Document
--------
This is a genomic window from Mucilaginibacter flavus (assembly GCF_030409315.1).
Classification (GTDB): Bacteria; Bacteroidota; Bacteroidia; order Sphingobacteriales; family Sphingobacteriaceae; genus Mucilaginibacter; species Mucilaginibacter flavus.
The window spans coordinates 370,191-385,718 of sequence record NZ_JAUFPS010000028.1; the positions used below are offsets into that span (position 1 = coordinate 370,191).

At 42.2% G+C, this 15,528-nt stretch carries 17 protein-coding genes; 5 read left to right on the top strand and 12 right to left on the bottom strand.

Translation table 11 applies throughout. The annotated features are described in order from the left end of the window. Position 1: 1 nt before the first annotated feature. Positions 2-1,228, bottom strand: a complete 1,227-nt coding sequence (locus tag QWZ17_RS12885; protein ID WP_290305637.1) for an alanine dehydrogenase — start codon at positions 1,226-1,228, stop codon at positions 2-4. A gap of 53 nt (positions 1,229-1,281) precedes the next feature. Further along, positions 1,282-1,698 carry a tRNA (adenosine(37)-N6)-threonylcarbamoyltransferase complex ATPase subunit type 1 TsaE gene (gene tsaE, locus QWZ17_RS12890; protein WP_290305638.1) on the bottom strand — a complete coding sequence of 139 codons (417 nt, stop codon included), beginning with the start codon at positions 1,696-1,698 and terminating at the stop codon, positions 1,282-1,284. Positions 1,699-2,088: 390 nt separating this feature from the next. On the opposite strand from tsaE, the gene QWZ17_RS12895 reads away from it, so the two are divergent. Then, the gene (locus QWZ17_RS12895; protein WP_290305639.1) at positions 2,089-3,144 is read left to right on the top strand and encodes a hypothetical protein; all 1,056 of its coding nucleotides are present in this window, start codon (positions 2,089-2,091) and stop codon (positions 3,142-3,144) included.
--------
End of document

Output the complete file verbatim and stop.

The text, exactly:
This is a genomic window from Mucilaginibacter flavus (assembly GCF_030409315.1).
Classification (GTDB): Bacteria; Bacteroidota; Bacteroidia; order Sphingobacteriales; family Sphingobacteriaceae; genus Mucilaginibacter; species Mucilaginibacter flavus.
The window spans coordinates 370,191-385,718 of sequence record NZ_JAUFPS010000028.1; the positions used below are offsets into that span (position 1 = coordinate 370,191).

At 42.2% G+C, this 15,528-nt stretch carries 17 protein-coding genes; 5 read left to right on the top strand and 12 right to left on the bottom strand.

Translation table 11 applies throughout. The annotated features are described in order from the left end of the window. Position 1: 1 nt before the first annotated feature. Positions 2-1,228, bottom strand: a complete 1,227-nt coding sequence (locus tag QWZ17_RS12885; protein ID WP_290305637.1) for an alanine dehydrogenase — start codon at positions 1,226-1,228, stop codon at positions 2-4. A gap of 53 nt (positions 1,229-1,281) precedes the next feature. Further along, positions 1,282-1,698 carry a tRNA (adenosine(37)-N6)-threonylcarbamoyltransferase complex ATPase subunit type 1 TsaE gene (gene tsaE, locus QWZ17_RS12890; protein WP_290305638.1) on the bottom strand — a complete coding sequence of 139 codons (417 nt, stop codon included), beginning with the start codon at positions 1,696-1,698 and terminating at the stop codon, positions 1,282-1,284. Positions 1,699-2,088: 390 nt separating this feature from the next. On the opposite strand from tsaE, the gene QWZ17_RS12895 reads away from it, so the two are divergent. Then, the gene (locus QWZ17_RS12895; protein WP_290305639.1) at positions 2,089-3,144 is read left to right on the top strand and encodes a hypothetical protein; all 1,056 of its coding nucleotides are present in this window, start codon (positions 2,089-2,091) and stop codon (positions 3,142-3,144) included.